A: Yeah, yeah, and it and it shifts all these other kinds of mental emotional things that we sometimes think we have to figure out with our conscious mind. If we just you know, I, when I work with people and we're doing the Hannah somatic movement together they'll come in with all these different things that they're worried about or frustrated about or things that are going on in their lives they don't feel like they have any control over they don't know what to do. And we'll just we'll spend the next, you know, 20 minutes to an hour doing movement, and they will get down regulated they will get like, you know, into their bodies into their own energy. And it's not as if by the end of the session we've solved any of the, the problems that you know they arrived with but the problems feel different. Now that they're in a different state. Right.


B: What is that called Hannah somatic.


A: Yeah, yeah, that's the modality that I am specifically trained in is Hannah somatics, and it's all about retraining muscles to hold differently internally through movement. Wow, amazing. I'd love to share it with you sometime it's it's really cool. Definitely. But yeah, you know, that's, it's kind of, I feel like, you know, most somatic practices very similar in terms of, we're not trying to solve a challenge or an issue through thinking, or saying, we're allowing the, our body to actually process whatever experience is going on, so that the solution to the problem or the challenge itself is perceived differently by us by the end of the, by the end of the session by the end of the time that you spend doing this. Right.


B: Right. That that brings me to another thing that I kind of like self learned but it's related to that how after just a little tuning in. You're just, you're going to be able to address it in a different way, obviously, I think some, some time I was kind of like, well if I'm just going to be and I'm not going to solve these problems like that what what's going to happen. But I've noticed like days where I'm like, I need to take the first half of the day and rest, you know, and that might just be playing with my daughter, but I'm going to listen to my body or else I could feel a burnout coming on or whatever those days I end up getting a lot of things done. It's just later, you know, and you're coming from a different place, so I think trusting that is so important and it's really difficult sometimes but


A: it is really difficult because it kind of pushes against the, you know, the structures that we've been brought up in about productivity, you know, about getting things done in a timely manner, you know, and oftentimes the biggest pressure that we're putting, you know, is on ourselves. Right. You know, and, and yeah, and that's a that's a journey for me to I mean, I find that if I really want to like be able to get a bunch of things done in a day. What I seem to need is like two days in a row of really good sleep. And by the second day of like really good sleep like I went to bed at 930, you know, I wake up totally energized and ready to do all of the things, you know, and so now it's just the practice of how do I get that really good sleep like more often than not, you know what I mean how do I just make that like my routine and it's and it's still something I'm working on. Right. Yeah, totally. So, getting back to the, the benefits of developing this body awareness that you obviously have been cultivating in yourself for a long time, and you're still developing you're still, you know, discovering all things inside your body. You know, what is, we've talked a little bit about the benefit to it but what do you think is really like the gift of having this body awareness in yourself what what do you experience on a daily basis that you're like, Oh, wow, like this is this is the fruits of my labor.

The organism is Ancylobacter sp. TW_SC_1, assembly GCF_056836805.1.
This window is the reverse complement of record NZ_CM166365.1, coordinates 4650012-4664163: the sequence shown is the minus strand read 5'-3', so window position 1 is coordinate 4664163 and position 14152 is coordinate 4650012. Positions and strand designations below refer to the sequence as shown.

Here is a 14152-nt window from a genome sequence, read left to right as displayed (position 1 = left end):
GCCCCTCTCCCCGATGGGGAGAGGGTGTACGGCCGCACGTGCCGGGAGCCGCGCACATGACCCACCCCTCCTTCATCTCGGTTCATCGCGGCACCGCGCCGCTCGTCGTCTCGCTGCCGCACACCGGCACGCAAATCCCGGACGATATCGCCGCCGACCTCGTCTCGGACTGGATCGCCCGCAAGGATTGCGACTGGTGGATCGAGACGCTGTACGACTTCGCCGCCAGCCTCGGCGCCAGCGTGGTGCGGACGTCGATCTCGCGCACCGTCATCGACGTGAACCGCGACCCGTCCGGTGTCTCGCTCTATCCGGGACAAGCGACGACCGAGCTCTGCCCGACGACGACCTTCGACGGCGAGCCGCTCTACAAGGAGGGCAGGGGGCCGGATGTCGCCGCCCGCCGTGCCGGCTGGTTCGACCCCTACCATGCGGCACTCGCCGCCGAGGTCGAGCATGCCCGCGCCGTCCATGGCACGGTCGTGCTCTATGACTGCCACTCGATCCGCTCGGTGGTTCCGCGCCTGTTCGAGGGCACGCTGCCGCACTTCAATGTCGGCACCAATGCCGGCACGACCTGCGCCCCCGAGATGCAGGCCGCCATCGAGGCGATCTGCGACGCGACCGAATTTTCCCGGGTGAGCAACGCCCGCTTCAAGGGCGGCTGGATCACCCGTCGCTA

B: I'm definitely in in the process of it right now. There have been other gifts for sure just you know the awareness and lots of other things but the the energetics of processing things that have not been processed that have been unconscious. And instead of going after or getting something I am wanting to what is in the way of me receiving it. And helping my daughter is bringing that up in me and I'm helping her so emotional awareness processing energy. Seeing what they're tapping into intuition, trusting that and living from that. All still a daily, daily thing in process but.


A: Yeah, but those are incredible gifts those are absolutely wonderful and it's sometimes hard to recognize them when we're in it. You know, and I adventure to say, you know, as someone who's been doing this for a while as well like we're always kind of in it. And it's only those moments when we can kind of like take a meta and like step back and like see, like, Oh, wow, like I really am processing this experience this emotion that, you know, triggered me this thing that happened, you know, in my life, whether it was like a big thing or a little thing. I'm dealing with this a bit more efficiently than I was four years ago. I'm dealing with this a bit more like with a little bit more clarity and more streamlined and it's a little bit easier to move through this challenging space than it was five years ago or 10 years ago. Like, sometimes because we're still having those frustrations or those triggers or those experiences come up, we can feel like we're still doing the same thing that we've been always been doing, but it's actually a little bit different with each, you know, with each time with each moment. Right. Right..


B: And then also just the joy of accessing that flow state, there's not really much else that that brings me that level of joy. And I'm reconnecting with it now. I haven't been on the stage for a while, but it's still in my life in a way that I know if there if I'm out of my heart, I need, I need some music and some movement and some tuning in and some nurturing. And it gives me that so. Beautiful.